Air Freight Forwarder and Logistics Group Utilises RFID Technology for Reefer Movements

Wednesday, August 15, 2012

SWITZERLAND –WORLDWIDE - In the first half of 2012, 20% of freight forwarder and logistics group Panalpina’s air cargo, which was moved on its Luxembourg-Huntsville route, was temperature sensitive and each temperature-controlled shipment was equipped with radio-frequency identification (RFID) sensors. Demand for such shipments is rising and as a consequence, Panalpina is extending its cool chain network with this SmartView technology to ensure seamless monitoring, control and documentation and the feature is also being integrated into the company’s IT platform.

Panalpina first introduced SmartView at its air freight hub in Luxembourg in November 2009 and since has equipped six more airport facilities with the technology. The growing demand for temperature-controlled shipping and the company’s success may mean further network extensions. Panalpina is also working on a solution to make the temperature monitoring of individual shipments directly accessible to its customers. Vice President and head of air freight at Panalpina Matthias Frey said:

“We are much closer to the cargo, we control aircraft on specific routes, and we design and oversee processes on the ground. Therefore, we have the best possible control from door-to-door. The integration of the SmartView technology into our IT platforms is a crucial part of our PanCool initiative. The data is there in abundance and we have access to it via special website from around the globe. In the near future, our customers will be able to access this information directly via our track and trace tool PanTrace. This way, our customers get live end-to-end visibility for their temperature-controlled shipments.”

As part of the PanCool initiative, Panalpina has in the past few years established a door-to-door proactive monitoring, control and documentation system for temperature sensitive cargo. Panalpina’s new flagships, two wet-leased Boeing 747-8 Freighters, marking the latest investment in its mission to build a global state-of-the-art cool chain network. The Panalpina aircraft have the ability to maintain different determined temperature ranges at the same time. Since the introduction of SmartView, the company has monitored and documented over 3,000 temperature-controlled shipments.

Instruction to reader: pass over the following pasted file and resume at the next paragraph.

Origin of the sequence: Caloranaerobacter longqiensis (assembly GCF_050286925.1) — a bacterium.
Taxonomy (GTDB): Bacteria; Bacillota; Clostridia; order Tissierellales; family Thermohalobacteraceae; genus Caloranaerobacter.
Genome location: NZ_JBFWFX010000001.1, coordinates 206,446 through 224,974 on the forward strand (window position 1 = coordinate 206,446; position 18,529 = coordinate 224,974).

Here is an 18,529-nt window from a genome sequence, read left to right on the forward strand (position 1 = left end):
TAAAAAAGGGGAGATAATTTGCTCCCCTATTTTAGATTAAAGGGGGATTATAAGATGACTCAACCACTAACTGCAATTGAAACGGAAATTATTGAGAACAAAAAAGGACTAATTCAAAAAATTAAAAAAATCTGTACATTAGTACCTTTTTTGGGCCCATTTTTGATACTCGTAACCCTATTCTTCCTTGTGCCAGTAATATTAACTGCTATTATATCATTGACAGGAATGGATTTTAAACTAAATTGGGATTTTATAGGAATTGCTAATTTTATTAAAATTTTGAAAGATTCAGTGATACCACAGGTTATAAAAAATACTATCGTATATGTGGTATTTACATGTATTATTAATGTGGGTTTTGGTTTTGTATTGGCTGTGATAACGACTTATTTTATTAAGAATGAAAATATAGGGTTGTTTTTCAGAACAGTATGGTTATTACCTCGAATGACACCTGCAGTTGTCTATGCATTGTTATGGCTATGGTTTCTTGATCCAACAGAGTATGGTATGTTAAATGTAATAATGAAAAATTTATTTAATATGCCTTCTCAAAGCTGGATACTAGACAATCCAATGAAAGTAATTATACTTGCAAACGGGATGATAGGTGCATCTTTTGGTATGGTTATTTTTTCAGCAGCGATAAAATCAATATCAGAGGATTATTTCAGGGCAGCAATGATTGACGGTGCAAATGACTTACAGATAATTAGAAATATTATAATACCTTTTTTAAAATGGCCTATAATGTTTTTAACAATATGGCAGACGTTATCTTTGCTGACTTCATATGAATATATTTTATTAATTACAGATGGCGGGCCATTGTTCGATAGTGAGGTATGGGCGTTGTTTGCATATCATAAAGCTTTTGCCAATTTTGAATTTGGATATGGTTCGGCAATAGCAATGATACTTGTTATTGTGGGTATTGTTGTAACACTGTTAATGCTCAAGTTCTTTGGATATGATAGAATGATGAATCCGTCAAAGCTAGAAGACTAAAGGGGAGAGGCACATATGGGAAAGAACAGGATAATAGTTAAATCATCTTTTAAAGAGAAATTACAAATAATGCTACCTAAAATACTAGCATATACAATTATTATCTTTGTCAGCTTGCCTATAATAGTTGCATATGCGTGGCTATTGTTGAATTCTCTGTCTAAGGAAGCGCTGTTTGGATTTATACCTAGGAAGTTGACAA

The active RFID sensors of the SmartView system are attached to the shipments where they record the temperature every 15 minutes. For security reasons, recorded data is not immediately transmitted to the central database during flight. The radio signals may otherwise interfere with the aircraft’s technical systems. But as soon as the cargo is unloaded at the airport and in reach of a router, the data is automatically transmitted and fed into the database. The firms routers are typically located in airport transit warehouses. The same type of RFID sensors also monitor the environmental temperatures of designated cool cells within Panalpina facilities, again every quarter of an hour around the clock.

The temperature monitoring of air cargo can also be expanded to road transport in both pre-carriage and on-carriage. In road transport, Panalpina would combine active RFID technology with GPRS and GPS technology to fulfil any additional monitoring requirements, in relative humidity, shock and light exposure, air pressure or location.